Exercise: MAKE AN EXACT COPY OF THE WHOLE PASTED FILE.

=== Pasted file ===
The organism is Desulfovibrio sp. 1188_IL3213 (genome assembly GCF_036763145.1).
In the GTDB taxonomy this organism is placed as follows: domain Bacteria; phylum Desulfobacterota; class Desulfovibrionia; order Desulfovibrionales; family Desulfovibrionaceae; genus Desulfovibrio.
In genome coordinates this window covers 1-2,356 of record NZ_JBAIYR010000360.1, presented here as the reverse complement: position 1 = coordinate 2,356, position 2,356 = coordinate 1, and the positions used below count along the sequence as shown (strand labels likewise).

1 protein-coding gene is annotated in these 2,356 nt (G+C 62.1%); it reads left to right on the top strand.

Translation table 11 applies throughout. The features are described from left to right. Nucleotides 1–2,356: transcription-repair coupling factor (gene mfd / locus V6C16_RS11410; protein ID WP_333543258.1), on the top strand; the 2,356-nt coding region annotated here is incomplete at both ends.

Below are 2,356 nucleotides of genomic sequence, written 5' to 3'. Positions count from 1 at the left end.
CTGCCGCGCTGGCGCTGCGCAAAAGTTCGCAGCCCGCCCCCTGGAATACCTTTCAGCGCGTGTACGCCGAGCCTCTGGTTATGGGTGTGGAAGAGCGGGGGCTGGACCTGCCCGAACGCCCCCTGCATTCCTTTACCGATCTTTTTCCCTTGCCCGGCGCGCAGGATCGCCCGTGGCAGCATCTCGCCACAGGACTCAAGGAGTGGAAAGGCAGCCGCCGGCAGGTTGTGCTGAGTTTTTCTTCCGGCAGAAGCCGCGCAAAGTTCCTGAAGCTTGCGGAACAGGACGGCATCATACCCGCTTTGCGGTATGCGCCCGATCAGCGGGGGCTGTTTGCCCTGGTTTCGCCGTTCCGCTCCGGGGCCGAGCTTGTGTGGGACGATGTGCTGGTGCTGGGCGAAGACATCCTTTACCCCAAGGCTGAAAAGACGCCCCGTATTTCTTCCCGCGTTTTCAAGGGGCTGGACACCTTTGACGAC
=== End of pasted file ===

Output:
The organism is Desulfovibrio sp. 1188_IL3213 (genome assembly GCF_036763145.1).
In the GTDB taxonomy this organism is placed as follows: domain Bacteria; phylum Desulfobacterota; class Desulfovibrionia; order Desulfovibrionales; family Desulfovibrionaceae; genus Desulfovibrio.
In genome coordinates this window covers 1-2,356 of record NZ_JBAIYR010000360.1, presented here as the reverse complement: position 1 = coordinate 2,356, position 2,356 = coordinate 1, and the positions used below count along the sequence as shown (strand labels likewise).

1 protein-coding gene is annotated in these 2,356 nt (G+C 62.1%); it reads left to right on the top strand.

Translation table 11 applies throughout. The features are described from left to right. Nucleotides 1–2,356: transcription-repair coupling factor (gene mfd / locus V6C16_RS11410; protein ID WP_333543258.1), on the top strand; the 2,356-nt coding region annotated here is incomplete at both ends.

Below are 2,356 nucleotides of genomic sequence, written 5' to 3'. Positions count from 1 at the left end.
CTGCCGCGCTGGCGCTGCGCAAAAGTTCGCAGCCCGCCCCCTGGAATACCTTTCAGCGCGTGTACGCCGAGCCTCTGGTTATGGGTGTGGAAGAGCGGGGGCTGGACCTGCCCGAACGCCCCCTGCATTCCTTTACCGATCTTTTTCCCTTGCCCGGCGCGCAGGATCGCCCGTGGCAGCATCTCGCCACAGGACTCAAGGAGTGGAAAGGCAGCCGCCGGCAGGTTGTGCTGAGTTTTTCTTCCGGCAGAAGCCGCGCAAAGTTCCTGAAGCTTGCGGAACAGGACGGCATCATACCCGCTTTGCGGTATGCGCCCGATCAGCGGGGGCTGTTTGCCCTGGTTTCGCCGTTCCGCTCCGGGGCCGAGCTTGTGTGGGACGATGTGCTGGTGCTGGGCGAAGACATCCTTTACCCCAAGGCTGAAAAGACGCCCCGTATTTCTTCCCGCGTTTTCAAGGGGCTGGACACCTTTGACGAC